Mediterranean diet and risk of frailty syndrome among women with type 2 diabetes.
Sommaire de l'article
Previous research indicates that patients with type 2 diabetes are at higher risk of becoming frail. Emerging evidence also indicates that the Mediterranean diet may prevent frailty in the older population.
The aim of this study was to assess whether a Mediterranean-style diet pattern was associated with lower risk of frailty among older women with diabetes.
This was a prospective cohort study in 8970 women aged ≥60 y with type 2 diabetes from the Nurses' Health Study. Adherence to the alternate Mediterranean diet (aMED) score was first measured in 1990 and repeated every 4 y until 2010. Frailty occurrence was ascertained up to 2012 and was defined as having ≥3 of the following 5 criteria from the fatigue, resistance, aerobic, illnesses, loss of weight (FRAIL) scale: Fatigue, low Resistance, low Aerobic capacity, having ≥5 Illnesses, and weight Loss of ≥5%. Those with frailty at baseline were excluded.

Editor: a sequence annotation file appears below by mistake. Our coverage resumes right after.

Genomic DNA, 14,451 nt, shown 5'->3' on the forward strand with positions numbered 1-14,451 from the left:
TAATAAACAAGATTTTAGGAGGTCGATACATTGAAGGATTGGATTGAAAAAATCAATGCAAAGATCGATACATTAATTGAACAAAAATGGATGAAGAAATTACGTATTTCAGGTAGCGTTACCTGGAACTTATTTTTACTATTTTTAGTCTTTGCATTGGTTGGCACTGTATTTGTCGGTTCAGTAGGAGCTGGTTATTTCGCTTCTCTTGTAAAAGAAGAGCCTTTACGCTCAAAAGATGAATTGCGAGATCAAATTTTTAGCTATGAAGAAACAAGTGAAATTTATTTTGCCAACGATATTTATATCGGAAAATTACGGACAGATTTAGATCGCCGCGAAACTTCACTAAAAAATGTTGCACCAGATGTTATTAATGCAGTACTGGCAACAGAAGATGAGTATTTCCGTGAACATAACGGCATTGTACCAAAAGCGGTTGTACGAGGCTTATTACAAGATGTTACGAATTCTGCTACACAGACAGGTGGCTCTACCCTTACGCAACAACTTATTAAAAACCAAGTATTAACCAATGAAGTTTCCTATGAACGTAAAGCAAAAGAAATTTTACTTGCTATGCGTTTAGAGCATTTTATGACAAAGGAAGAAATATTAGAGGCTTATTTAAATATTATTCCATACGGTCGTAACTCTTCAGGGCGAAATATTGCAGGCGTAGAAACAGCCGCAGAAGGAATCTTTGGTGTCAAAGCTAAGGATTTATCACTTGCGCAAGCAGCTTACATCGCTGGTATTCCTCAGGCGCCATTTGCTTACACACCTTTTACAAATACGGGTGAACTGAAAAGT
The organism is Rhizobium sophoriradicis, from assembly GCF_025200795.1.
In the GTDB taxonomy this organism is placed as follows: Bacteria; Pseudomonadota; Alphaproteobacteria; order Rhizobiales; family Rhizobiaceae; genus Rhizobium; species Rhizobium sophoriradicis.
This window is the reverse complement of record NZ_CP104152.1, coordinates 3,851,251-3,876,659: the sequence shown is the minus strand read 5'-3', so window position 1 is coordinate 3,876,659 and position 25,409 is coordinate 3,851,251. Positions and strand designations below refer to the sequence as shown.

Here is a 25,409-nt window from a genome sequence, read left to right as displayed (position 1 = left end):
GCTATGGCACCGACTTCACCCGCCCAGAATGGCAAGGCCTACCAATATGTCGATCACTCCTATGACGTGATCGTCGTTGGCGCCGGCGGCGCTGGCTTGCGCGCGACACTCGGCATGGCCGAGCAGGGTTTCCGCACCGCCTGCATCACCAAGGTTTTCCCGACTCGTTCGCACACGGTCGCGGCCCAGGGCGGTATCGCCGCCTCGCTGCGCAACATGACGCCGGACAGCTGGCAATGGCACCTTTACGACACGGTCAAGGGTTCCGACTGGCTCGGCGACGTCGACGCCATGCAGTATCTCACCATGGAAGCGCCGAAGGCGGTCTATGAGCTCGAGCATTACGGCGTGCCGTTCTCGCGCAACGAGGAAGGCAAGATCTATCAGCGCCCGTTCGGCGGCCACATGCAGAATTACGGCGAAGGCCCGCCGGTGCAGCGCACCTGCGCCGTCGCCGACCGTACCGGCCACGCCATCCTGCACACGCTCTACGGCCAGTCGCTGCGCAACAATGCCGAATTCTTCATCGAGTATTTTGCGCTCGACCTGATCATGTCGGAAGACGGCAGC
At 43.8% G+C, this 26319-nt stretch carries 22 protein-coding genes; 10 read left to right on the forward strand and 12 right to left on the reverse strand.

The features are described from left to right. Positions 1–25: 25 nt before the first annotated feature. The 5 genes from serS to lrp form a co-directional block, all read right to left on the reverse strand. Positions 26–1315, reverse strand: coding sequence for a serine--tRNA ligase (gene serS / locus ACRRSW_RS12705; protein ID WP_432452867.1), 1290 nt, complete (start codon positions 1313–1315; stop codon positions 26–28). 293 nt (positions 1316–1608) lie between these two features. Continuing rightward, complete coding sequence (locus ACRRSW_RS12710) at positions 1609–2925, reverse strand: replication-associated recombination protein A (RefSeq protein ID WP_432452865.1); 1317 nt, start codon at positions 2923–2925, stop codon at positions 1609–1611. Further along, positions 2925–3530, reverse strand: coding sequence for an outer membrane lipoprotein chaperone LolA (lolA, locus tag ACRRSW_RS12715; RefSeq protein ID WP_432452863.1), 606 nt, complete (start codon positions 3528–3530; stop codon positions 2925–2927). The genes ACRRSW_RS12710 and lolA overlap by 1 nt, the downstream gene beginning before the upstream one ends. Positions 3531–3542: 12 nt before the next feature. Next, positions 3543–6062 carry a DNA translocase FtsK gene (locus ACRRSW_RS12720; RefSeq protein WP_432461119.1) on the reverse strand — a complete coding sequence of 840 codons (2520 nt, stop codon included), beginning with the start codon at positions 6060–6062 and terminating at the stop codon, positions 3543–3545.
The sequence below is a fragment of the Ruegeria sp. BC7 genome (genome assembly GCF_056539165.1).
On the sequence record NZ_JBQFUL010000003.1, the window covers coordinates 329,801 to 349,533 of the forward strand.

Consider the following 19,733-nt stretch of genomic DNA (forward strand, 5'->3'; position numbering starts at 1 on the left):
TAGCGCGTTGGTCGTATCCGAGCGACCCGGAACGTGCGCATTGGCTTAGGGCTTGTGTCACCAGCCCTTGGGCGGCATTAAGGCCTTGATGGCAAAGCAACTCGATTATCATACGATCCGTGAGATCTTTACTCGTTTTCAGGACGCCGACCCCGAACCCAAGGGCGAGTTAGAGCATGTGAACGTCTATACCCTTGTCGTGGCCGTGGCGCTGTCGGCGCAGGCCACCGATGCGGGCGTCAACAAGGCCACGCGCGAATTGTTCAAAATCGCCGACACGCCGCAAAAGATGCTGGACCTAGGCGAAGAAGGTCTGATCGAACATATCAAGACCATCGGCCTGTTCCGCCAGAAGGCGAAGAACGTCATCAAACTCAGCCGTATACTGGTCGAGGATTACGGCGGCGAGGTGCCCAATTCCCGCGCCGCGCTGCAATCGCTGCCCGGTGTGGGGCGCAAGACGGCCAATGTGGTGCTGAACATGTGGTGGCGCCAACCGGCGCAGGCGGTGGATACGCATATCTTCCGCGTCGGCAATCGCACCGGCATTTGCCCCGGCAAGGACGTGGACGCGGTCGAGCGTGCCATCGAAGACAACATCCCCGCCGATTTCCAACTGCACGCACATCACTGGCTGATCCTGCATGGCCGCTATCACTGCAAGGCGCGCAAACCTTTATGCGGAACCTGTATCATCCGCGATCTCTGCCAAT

During follow-up, we identified 569 incident cases of frailty. After adjustment for lifestyle factors and medication use, the HR (95% CI) of frailty was 1 for the lowest quartile of the aMED score, 0.88 (0.71, 1.10) for the second quartile, 0.69 (0.53, 0.88) for the third quartile, and 0.54 (0.42, 0.71) for the highest quartile (P-trend < 0.001). A 2-point (∼1 SD) increase in the aMED score was associated with a 28% (95% CI: 19%, 36%) reduced risk of frailty. The largest reduction in the risk was observed for a higher consumption of vegetables and fruit, as well as for alcohol intake.
A Mediterranean-style diet pattern was associated with reduced risk of frailty syndrome in older women with type 2 diabetes.